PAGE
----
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To my understanding, in packet no.39, the post request actually consists of multiple tcp packets getting sent, and they all get acked once by no.40. The server has received it. Now, the server sends back its response, and this response is segmented into a bunch of TCP packets, no.41, 43, 45 (as described by TCP segment of a reassembled PDU). Packet no.49, is the final TCP packet that the server sends back and the os rebuilds the response in conjunction with packets no 41,43,45, and thus wireshark names packet no.49 the http response.

My question: why then doesn't the post request at packet no.39 also follow this logic and send multiple individual TCP packets to the server and the server send back an ACK for each TCP packet, just as the server sends a bunch of TCP (PSH, ACK) packets containing portions of the http response packet that the client acks for each time? And thus why doesn't wireshark show the multiple individual TCP packets in the post request like it does with the http response.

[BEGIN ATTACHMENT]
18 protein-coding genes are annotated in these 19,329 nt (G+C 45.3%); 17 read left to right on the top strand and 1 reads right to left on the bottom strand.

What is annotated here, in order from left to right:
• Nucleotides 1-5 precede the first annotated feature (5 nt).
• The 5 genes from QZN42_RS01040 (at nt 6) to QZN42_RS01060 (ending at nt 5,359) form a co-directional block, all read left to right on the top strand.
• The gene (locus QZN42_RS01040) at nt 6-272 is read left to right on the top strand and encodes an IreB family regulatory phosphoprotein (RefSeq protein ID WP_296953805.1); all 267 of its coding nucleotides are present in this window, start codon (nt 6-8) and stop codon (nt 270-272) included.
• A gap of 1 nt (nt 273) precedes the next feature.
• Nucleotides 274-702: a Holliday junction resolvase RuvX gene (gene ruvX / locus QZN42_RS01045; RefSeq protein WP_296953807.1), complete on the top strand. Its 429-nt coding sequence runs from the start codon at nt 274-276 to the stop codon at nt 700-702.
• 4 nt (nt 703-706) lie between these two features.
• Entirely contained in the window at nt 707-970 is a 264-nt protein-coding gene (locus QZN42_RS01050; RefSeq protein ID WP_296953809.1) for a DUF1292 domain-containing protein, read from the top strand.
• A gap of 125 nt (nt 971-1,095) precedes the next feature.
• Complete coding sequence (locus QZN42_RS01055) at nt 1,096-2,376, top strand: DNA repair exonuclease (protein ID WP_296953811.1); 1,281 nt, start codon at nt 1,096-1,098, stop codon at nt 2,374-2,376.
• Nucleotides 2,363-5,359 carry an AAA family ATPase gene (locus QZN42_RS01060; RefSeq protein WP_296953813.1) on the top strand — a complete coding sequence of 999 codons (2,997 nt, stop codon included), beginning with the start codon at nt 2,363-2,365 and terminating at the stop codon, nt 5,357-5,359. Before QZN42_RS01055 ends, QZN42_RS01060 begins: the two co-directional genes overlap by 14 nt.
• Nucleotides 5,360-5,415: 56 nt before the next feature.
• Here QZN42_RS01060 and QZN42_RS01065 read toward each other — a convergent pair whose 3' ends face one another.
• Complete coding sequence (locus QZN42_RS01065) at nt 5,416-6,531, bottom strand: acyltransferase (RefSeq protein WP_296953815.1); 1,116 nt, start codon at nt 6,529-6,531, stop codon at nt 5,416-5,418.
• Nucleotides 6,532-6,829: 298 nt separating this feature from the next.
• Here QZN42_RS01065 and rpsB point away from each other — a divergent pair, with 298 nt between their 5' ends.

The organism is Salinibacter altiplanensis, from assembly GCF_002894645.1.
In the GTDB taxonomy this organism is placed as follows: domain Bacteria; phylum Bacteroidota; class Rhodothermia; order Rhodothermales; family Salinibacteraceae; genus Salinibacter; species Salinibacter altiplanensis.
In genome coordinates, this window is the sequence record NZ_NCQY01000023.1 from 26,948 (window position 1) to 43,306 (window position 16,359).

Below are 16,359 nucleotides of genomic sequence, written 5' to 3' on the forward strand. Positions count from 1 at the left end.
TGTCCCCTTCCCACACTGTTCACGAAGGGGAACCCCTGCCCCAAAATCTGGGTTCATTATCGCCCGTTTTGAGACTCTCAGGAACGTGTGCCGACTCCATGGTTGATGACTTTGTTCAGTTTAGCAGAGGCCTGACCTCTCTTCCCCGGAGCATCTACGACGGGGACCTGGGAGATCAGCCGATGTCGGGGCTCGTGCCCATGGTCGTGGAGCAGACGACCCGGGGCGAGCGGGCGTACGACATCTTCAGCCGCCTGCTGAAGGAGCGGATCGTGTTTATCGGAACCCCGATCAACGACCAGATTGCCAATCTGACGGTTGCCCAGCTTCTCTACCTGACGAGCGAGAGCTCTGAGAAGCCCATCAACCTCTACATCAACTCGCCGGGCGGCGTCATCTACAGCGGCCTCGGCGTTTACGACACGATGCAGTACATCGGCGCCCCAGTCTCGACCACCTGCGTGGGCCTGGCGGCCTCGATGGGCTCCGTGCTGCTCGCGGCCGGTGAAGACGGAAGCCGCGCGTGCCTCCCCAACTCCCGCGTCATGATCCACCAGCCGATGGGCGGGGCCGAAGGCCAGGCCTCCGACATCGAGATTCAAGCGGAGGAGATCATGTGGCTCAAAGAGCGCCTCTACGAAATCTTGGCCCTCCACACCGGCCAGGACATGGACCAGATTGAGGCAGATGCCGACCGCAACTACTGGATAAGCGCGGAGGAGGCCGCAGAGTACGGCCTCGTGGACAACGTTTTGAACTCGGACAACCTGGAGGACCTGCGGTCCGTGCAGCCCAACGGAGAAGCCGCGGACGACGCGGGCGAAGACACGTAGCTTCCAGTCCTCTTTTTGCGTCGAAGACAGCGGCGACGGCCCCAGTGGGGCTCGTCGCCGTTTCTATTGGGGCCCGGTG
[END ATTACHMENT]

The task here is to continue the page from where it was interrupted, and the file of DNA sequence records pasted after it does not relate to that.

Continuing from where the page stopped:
Thanks

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  • Presumably because the HTTP Post data can fit into one packet.
    – Ron Trunk
    Commented Aug 5, 2022 at 15:25

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All transactions fit in a single packet (for the virtual 127.0.0.1 loopback interface the MTU is 64 KiB), so there's only just a single packet to show.

The web server PuSHes each segment separately, so there's nothing that the TCP handler can combine into a longer segment (which would reduce overhead, yet increase latency).

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    comment: even if it was not a loopback interface, TCP segmentation offload can also cause such big packets displayed in wireshark. The packet is actually segmented in the network card which happens after wireshark sniffs the packet.
    – Effie
    Commented Aug 10, 2022 at 14:15

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